The e-ROSA project seeks to build a shared vision of a future sustainable e-infrastructure for research and education in agriculture in order to promote Open Science in this field and as such contribute to addressing related societal challenges. In order to achieve this goal, e-ROSA’s first objective is to bring together the relevant scientific communities and stakeholders and engage them in the process of coelaboration of an ambitious, practical roadmap that provides the basis for the design and implementation of such an e-infrastructure in the years to come.
This website highlights the results of a bibliometric analysis conducted at a global scale in order to identify key scientists and associated research performing organisations (e.g. public research institutes, universities, Research & Development departments of private companies) that work in the field of agricultural data sources and services. If you have any comment or feedback on the bibliometric study, please use the online form.
You can access and play with the graphs:
- Evolution of the number of publications between 2005 and 2015
- Map of most publishing countries between 2005 and 2015
- Network of country collaborations
- Network of institutional collaborations (+10 publications)
- Network of keywords relating to data - Link
Coarse-grained Workload Categorization in Virtual Environments using the Dempster-Shafer Fusion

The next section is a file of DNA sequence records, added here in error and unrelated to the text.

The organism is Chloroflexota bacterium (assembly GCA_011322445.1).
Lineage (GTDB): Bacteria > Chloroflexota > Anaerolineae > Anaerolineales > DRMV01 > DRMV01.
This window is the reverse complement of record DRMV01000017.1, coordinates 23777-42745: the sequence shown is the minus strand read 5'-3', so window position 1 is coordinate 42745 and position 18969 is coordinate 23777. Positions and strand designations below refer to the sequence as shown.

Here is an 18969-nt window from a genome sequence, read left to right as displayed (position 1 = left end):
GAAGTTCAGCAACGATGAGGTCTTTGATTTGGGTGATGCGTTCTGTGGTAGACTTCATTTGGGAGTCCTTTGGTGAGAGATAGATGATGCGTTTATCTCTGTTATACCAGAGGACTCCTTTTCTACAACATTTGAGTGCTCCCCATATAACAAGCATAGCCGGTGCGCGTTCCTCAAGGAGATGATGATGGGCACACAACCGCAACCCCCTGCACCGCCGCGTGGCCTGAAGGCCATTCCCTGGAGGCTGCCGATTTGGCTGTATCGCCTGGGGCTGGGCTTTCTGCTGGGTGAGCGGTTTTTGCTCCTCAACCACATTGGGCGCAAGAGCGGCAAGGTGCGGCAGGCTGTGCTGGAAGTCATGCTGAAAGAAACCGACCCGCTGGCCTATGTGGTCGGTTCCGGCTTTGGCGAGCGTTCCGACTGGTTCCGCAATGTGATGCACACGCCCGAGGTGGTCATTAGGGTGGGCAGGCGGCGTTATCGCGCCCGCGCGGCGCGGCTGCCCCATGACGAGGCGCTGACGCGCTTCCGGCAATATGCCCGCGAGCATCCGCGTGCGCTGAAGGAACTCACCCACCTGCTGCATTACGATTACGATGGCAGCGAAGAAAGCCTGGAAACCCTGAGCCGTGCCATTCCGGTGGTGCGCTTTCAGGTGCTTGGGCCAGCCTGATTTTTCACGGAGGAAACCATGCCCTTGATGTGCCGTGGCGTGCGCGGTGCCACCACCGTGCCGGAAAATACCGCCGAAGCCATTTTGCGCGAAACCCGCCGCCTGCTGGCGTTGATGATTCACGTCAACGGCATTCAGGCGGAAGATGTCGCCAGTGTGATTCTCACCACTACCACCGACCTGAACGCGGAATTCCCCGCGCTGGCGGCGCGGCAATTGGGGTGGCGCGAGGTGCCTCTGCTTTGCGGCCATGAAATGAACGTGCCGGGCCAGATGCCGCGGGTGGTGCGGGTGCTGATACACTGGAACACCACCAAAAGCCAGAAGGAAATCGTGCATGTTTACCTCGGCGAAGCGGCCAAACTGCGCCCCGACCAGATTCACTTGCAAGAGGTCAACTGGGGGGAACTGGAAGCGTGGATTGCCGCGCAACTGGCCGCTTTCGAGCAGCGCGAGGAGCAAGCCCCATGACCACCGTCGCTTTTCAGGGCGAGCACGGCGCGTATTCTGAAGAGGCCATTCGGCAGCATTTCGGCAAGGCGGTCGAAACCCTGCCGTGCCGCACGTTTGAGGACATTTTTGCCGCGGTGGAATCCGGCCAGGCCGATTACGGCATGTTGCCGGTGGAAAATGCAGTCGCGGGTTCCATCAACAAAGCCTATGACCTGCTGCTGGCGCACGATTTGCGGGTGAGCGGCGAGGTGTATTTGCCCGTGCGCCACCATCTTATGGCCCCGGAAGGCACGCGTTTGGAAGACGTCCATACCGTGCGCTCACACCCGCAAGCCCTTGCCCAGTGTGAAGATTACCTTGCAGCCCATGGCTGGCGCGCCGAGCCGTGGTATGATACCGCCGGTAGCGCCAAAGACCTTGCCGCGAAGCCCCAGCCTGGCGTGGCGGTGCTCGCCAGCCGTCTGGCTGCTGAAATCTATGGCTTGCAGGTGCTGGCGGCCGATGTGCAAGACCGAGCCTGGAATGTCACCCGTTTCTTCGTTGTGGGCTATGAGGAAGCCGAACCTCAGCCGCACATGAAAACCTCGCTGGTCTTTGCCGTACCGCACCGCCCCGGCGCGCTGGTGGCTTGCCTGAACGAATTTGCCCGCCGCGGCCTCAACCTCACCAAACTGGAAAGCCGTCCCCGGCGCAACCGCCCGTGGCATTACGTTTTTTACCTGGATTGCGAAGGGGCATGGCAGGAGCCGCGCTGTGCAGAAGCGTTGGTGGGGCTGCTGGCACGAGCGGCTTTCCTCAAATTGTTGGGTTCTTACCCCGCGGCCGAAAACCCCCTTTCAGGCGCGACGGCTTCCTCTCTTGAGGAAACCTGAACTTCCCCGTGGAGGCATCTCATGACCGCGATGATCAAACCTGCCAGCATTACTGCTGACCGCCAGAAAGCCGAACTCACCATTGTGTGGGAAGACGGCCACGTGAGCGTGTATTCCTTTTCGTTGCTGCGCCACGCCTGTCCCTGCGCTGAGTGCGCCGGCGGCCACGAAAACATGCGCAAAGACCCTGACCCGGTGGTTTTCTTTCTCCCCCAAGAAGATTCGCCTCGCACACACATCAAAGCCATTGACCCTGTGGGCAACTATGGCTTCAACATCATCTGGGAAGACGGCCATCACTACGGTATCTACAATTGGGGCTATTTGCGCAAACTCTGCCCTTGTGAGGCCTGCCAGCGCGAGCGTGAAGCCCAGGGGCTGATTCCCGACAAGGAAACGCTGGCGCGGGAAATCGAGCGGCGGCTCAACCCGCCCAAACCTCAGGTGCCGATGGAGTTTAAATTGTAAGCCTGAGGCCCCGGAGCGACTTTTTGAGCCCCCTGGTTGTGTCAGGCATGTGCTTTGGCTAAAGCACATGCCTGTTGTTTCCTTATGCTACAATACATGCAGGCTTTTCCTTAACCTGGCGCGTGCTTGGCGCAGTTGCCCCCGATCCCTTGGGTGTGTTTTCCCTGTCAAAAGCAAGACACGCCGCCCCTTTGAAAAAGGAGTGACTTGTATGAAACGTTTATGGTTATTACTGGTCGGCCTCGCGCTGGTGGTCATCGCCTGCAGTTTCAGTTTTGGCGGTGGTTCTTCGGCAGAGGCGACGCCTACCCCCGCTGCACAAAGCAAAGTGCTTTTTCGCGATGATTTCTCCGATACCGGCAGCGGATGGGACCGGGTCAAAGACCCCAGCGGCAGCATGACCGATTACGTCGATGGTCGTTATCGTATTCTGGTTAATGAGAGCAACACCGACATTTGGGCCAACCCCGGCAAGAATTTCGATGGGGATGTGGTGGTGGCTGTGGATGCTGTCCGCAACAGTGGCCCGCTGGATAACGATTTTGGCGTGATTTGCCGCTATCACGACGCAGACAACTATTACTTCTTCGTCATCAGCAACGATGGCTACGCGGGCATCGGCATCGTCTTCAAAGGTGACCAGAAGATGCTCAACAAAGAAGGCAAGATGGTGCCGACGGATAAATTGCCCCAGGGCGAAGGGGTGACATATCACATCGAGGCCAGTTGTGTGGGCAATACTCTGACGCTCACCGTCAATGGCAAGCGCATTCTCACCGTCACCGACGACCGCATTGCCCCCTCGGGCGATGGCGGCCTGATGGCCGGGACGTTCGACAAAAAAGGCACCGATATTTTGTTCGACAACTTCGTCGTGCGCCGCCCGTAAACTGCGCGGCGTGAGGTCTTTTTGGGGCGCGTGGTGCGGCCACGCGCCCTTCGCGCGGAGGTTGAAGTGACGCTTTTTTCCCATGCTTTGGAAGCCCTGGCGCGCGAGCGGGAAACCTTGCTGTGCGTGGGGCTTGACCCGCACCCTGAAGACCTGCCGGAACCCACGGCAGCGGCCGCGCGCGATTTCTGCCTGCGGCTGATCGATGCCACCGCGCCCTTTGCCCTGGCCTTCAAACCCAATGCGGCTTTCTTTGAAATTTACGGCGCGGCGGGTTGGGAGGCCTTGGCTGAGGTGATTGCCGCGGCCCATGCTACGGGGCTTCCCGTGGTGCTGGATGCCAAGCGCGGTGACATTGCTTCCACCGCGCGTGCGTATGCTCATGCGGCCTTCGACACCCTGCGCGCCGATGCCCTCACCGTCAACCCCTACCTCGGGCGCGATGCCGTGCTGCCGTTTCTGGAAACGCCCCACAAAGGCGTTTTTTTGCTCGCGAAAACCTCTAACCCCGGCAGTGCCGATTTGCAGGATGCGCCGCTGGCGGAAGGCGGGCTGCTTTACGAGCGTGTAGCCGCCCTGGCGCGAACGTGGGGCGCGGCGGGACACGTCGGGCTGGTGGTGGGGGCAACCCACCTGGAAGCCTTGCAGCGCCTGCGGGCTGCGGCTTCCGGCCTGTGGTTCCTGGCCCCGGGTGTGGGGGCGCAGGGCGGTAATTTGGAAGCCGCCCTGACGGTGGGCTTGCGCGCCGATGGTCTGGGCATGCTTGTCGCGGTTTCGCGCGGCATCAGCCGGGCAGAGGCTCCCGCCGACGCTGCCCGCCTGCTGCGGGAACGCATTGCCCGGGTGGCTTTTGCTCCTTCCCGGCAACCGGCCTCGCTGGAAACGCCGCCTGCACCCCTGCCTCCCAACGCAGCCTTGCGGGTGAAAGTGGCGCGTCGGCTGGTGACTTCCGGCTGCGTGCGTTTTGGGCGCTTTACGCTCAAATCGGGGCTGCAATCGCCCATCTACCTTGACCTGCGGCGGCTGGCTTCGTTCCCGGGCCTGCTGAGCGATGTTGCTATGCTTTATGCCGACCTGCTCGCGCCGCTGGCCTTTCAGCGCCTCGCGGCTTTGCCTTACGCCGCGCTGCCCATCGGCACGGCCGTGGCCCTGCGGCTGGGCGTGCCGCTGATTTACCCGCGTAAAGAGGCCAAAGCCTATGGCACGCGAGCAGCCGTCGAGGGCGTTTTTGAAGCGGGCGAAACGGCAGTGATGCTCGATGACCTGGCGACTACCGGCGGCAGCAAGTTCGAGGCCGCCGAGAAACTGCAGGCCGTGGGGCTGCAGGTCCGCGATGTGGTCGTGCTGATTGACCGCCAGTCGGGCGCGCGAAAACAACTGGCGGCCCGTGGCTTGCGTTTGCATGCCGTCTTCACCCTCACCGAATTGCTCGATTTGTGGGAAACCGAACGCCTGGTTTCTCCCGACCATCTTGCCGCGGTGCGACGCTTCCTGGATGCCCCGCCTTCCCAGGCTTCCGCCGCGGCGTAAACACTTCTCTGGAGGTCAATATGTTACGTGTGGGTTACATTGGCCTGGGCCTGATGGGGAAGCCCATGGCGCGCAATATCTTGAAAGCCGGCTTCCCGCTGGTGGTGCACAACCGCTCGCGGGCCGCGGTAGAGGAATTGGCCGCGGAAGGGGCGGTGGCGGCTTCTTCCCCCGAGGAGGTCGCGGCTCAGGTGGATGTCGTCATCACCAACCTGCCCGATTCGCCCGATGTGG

Given a number of known reference workloads, and an unknown workload, this paper deals with the problem of finding the reference workload which is most similar to the unknown one. T he depicted scenario turns to be useful in a plethora of modern information system applications. We name this problem as coarse-grained workload classification, because, instead of characterizing the unknown workload in terms of finer behaviors, such as CPU, memory, disk or network intensive patterns, we classify the whole unknown workload as one of the (possible) reference workloads. Reference workloads represent a category of workloads that are relevant in a given applicative environment. In particular, we focus our attention on the classification problem described above in the special case represented by virtualized environments. Today, Virtual Machines (VMs) have become very popular because they offer important advantages to modern computing environments such as cloud computing or server farms. In virtualization frameworks, workload classification is very useful for accounting, security reasons or user profiling. Hence, our research makes more sense in such environments, and it turns to be very useful in a special context like cloud computing, which is emerging at now. In this respect, our approach consists in running several machine-learning-based classifiers of different workload models, and then deriving the best classifier produced by the Dempster-Shafer fusion, in order to magnify the accuracy of the final classification. Experimental assessment and analysis c1ealry confirm the benefits deriving from our classification framework.
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